8. How do you go about finding someone with a Shopbot? I’m in the UK, and I can think of a couple of things that I wouldn’t mind being able to turn up somewhere with a cad file and go away with CNC-cut parts. Not least this, so I could do smaller things myself.

    Who does this as a service for one-offs?

  9. If you go to the shopbot site there is a directory and an estimate system that will point you towards someone near you with one. You can also post your request and they will have people send your estimates via email.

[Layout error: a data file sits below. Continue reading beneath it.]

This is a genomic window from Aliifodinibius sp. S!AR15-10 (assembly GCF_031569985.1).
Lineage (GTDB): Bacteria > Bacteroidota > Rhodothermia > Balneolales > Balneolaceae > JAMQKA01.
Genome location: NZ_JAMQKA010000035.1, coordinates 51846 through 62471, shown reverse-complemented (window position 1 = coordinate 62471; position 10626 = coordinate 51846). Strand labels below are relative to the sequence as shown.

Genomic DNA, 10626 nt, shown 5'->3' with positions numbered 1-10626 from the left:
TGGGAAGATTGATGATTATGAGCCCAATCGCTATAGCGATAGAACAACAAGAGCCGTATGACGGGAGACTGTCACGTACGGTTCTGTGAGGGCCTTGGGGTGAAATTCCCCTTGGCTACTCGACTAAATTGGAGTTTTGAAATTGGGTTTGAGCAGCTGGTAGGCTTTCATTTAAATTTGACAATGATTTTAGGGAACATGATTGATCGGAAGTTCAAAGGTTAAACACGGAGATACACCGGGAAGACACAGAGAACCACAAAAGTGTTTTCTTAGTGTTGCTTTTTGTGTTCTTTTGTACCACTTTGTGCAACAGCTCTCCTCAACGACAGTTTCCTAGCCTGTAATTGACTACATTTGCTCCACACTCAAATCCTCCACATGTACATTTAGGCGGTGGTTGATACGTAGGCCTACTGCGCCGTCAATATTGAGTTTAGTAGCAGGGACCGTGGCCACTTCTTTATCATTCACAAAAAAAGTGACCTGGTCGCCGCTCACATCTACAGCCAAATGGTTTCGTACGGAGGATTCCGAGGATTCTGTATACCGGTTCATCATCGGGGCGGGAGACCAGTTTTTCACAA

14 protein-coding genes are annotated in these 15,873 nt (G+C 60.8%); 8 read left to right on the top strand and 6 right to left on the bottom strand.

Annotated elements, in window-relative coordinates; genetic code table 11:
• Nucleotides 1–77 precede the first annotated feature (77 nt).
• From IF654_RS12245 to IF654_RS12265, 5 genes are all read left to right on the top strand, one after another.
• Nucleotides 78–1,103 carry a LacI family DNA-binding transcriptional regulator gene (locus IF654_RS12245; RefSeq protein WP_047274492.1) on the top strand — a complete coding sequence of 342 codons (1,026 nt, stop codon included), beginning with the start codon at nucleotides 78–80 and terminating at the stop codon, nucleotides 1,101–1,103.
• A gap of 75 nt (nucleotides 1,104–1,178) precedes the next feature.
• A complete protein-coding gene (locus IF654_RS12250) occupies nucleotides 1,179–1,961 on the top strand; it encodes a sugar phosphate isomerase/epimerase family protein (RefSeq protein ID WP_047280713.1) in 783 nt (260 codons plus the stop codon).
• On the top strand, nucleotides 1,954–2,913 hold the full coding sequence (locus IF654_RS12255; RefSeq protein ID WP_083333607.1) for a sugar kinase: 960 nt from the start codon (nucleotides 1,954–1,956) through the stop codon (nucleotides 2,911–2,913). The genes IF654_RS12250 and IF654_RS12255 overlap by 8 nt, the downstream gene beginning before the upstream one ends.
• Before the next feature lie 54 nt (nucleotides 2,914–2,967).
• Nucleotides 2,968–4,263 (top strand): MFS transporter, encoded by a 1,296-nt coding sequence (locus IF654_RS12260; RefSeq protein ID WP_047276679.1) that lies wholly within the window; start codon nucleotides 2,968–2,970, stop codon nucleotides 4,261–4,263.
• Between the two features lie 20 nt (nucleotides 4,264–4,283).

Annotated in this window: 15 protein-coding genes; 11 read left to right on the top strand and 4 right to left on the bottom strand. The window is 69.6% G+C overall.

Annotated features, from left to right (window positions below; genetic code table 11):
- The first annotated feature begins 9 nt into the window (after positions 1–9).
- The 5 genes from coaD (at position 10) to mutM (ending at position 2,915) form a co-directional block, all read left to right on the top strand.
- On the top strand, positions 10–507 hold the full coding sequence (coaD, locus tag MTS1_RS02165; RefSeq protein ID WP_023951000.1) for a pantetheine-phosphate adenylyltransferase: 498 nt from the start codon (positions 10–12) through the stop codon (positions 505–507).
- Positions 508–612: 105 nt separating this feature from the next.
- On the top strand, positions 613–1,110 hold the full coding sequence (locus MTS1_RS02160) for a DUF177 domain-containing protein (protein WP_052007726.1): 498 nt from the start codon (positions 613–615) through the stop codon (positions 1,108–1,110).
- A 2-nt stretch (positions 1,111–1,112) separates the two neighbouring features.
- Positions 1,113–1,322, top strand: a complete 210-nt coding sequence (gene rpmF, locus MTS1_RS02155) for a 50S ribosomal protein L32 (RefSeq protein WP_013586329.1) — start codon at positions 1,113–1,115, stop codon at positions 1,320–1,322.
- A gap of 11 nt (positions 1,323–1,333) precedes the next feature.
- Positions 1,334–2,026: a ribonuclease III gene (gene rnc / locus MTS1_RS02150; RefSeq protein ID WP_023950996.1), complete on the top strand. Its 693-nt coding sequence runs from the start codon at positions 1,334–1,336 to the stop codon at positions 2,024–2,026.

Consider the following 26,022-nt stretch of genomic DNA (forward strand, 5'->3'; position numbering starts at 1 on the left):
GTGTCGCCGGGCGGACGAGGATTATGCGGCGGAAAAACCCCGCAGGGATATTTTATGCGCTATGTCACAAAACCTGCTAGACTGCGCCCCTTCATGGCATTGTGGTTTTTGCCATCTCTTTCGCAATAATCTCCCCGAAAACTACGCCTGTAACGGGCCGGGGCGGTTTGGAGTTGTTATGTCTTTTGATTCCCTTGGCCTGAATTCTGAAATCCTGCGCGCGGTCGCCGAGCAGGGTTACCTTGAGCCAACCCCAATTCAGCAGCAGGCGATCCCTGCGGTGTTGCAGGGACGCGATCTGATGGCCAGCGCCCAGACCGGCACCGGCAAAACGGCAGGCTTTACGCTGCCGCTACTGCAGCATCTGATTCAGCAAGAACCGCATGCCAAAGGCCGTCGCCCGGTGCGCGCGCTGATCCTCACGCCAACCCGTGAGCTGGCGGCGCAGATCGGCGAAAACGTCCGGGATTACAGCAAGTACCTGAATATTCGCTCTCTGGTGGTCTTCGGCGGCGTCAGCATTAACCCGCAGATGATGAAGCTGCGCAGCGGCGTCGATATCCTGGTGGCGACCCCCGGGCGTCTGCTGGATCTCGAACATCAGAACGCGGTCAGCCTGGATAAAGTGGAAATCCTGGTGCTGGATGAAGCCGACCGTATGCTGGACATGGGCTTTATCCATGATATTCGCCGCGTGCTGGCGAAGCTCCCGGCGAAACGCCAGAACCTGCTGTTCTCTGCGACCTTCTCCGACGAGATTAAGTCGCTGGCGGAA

I am in the process of converting the .DXF file to a .EPS so you could have the parts cut out of plywood at ponoko.

  10. I sent an estimate request for the parts to be cut on a shopbot via the shopbot site and got a reply today. Prices range from $65usd a set to $100 a set. The shop that quoted the $65 said that they normally charge $85/hour on the shopbot but discount opensource projects.

  11. I am interested in buying this as a kit for the spontaneously community manifested price of $600. (Although I prefer synthetic materials over wood.) The nature of my workspace limits my choice of means for PCB manufacture, but this is the best solution I have seen so far.

    I wish you good luck and profits should you decide to sell these.